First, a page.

Getting 75% of the states to agree on something is next to impossible, nowadays. Compromise is a thing of the past. We live in a fast-changing world, and we need to be able to act quickly to pass Constitutional Amendments that will provide workable legal solutions, so that we don’t wind up settling all our disputes by fighting one another.
The results of polls can be very misleading. Just ask Hillary Clinton.
Still, I like to read them, especially if they validate anything in which I believe. Frequently, the polls disagree with me, though, because I don’t share a lot of mainstream beliefs. When polls ask, “Who was the worst President of the United States before Donald Trump,” the knee-jerk response of the public is usually James Buchanan. I live a mile away from where James Buchanan lived in Lancaster, PA, and I’ve visited his home many times. I’ve read a few biographies of the man, and now I’m the unofficial President of his fan club. I strongly disagree with the way the polls have ranked him and many other Presidents. My opinion hasn’t budged the needle of public opinion one bit, though. I know that I have my work cut out for me trying to elevate the tarnished image of James Buchanan. The polls are working against me.
Religious polls also tend to disappoint me. My group, the Atheists, always comes in last, way last. But that was until I saw the chart below. They combined the Non-Religious, the Convinced Atheist, Agnostics, and the practitioners of any Religion that didn’t have a God into “Total Atheists,” and, by calculating this way, the number of Atheists skyrocketed.
So, the numbers may be slightly inflated, but everything is inflated nowadays. Rather than just look at the raw numbers, though, I looked to see if there was anything else of interest in the chart. I found quite a few things.
The first thing I noticed was that few Asians believe in God. China was the top Atheistic country on the list with 91% of the country not believing in God. Japan was #2, with 86% of the country Atheistic. Vietnam came in at #11 with a 67% Atheist population, and Hong Kong was close behind at #13 with 66% Atheists. South Korea came in at #14 with 65% Atheists. So, I was quite shocked to see that Thailand came in as the most religious country in the survey with only 2% Atheists.
Scandinavia didn’t disappoint me. Sweden was #3 on the list with 78% Atheists. Norway came in at #9 with 70%. Denmark was #10 with 68%. Finland came in at #18 with 62%, and Iceland came in at #25, with just over half of its population not believing in God, 52%. I thought that it was ironic that the area of the world that created so many gods, should now not believe in any. They used to have a stable of gods: Odin, Frigg, the mighty Thor, Loki, Balder, Hod, Heimdall, Tyr, not to mention a couple of fertility gods, to help them get through those cold winter nights. It turns out that the fierce Vikings were more god-fearing than modern Scandinavians. Way to go, Scandinavia. My people.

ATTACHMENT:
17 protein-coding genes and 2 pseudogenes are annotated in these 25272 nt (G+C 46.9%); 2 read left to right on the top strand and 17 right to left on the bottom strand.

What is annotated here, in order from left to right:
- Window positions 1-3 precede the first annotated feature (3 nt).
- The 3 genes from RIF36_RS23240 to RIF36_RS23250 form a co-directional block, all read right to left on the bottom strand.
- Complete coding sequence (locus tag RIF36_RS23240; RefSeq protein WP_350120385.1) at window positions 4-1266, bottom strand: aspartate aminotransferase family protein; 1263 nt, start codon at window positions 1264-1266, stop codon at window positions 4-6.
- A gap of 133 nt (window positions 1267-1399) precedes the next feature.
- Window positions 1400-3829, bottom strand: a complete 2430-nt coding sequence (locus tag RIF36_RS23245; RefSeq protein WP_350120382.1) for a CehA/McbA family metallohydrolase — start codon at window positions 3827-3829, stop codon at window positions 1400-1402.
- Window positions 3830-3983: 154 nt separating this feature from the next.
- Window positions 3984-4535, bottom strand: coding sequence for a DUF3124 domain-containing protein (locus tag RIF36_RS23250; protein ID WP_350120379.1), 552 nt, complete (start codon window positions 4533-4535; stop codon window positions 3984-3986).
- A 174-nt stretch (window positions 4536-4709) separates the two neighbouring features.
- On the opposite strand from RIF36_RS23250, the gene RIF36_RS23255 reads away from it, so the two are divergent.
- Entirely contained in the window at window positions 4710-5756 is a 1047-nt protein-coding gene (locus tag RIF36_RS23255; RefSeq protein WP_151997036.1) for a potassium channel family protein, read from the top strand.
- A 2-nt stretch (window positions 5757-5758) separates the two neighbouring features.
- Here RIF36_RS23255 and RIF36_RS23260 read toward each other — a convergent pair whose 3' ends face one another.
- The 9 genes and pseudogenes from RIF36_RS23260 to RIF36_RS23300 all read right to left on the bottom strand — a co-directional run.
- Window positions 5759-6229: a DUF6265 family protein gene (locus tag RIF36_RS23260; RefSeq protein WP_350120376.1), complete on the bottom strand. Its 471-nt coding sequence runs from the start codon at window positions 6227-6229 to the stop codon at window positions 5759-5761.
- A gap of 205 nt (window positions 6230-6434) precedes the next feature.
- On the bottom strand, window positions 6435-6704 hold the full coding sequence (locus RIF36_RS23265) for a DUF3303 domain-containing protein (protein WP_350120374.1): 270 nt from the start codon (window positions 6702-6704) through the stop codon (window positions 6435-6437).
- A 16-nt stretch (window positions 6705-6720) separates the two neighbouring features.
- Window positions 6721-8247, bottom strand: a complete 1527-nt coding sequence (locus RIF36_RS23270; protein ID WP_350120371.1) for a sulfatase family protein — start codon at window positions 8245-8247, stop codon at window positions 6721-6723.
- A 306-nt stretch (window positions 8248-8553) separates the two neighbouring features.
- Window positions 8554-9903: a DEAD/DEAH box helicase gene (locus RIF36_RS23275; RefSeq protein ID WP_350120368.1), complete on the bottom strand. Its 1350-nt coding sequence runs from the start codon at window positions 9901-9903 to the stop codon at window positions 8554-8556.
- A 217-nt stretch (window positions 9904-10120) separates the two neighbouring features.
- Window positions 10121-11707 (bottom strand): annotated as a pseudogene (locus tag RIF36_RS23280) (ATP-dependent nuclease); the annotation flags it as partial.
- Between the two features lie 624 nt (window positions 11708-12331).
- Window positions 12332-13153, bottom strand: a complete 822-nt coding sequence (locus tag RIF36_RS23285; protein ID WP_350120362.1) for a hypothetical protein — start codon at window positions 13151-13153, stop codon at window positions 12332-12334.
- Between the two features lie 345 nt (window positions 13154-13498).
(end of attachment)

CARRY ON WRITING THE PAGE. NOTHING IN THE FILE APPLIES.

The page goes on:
The next thing I noticed really threw me for a loop. #20 on the list, with Atheists outnumbering the Religious by a margin of 61% to 39% was Israel. Yeah, Israel. According to this chart, which had to be accurate, because I found it on the Internet, there were more Atheists than Jews in Israel. Maybe it’s because they have so many scientists. Scientists have a higher percentage of Atheists than almost any other group. In a recent survey in the United States, 85% of Scientists said that they did not believe in a higher power that hears our prayers. I didn’t have time to dwell on the quantity of scientists in Israel, though. There was more shocking news on the very next line. Coming in right behind Israel at #21 was Ireland. Ireland? I thought that all they had was Catholics and Protestants who continuously fought one another, but the chart said they had more Atheists than all the warring Christians combined, 60% to 40%. Brilliant. LOL.
The next shock came when I got to country #30, The United States of America, the home of religious freedom. All the charts I’ve seen in the past put the percentages of Atheists in the United States at around 15%. This chart said that the religious outnumbered the Atheists but only by a majority of 56 to 43. That’s almost triple the number of Atheists that I had expected. It’s a Christmas miracle. That wasn’t the shocking part, though. By now, I could tell that this chart was probably compiled by an Atheistic organization, or, at least, one determined Atheist. So, I was taking all the numbers with a large grain of salt, but I was concentrating on the rankings, especially when I saw that Russia was ranked #33, with religious people outnumbering Atheists 61-39. The United States had a higher percentage of people who were considered to be Atheists than Russia. The shock I got from that was mild, but the laugh I got from that was bigger. Remember when we used to claim to have God on our side?
To counter Soviet propaganda during the Cold War, the United States adopted the motto “In God We Trust” in 1954. We wanted to let them Ruskies know that God favored us over the Atheistic Russians. Now, it seems, we have a higher percentage of Atheists than they do. God knows how that happened, and whose side He is on now.
The next thing I noticed was how religious they were in the Southern Hemisphere, except for Australia. Africa and South America are easily the two most religious continents, but their Southern Hemisphere Atheistic Mates in Australia outnumber the religious blokes there by a whopping 70% to 31%. (I know that comes out to a total of 101%, but if athletes can give 110%, why can’t we Atheists give 101%.)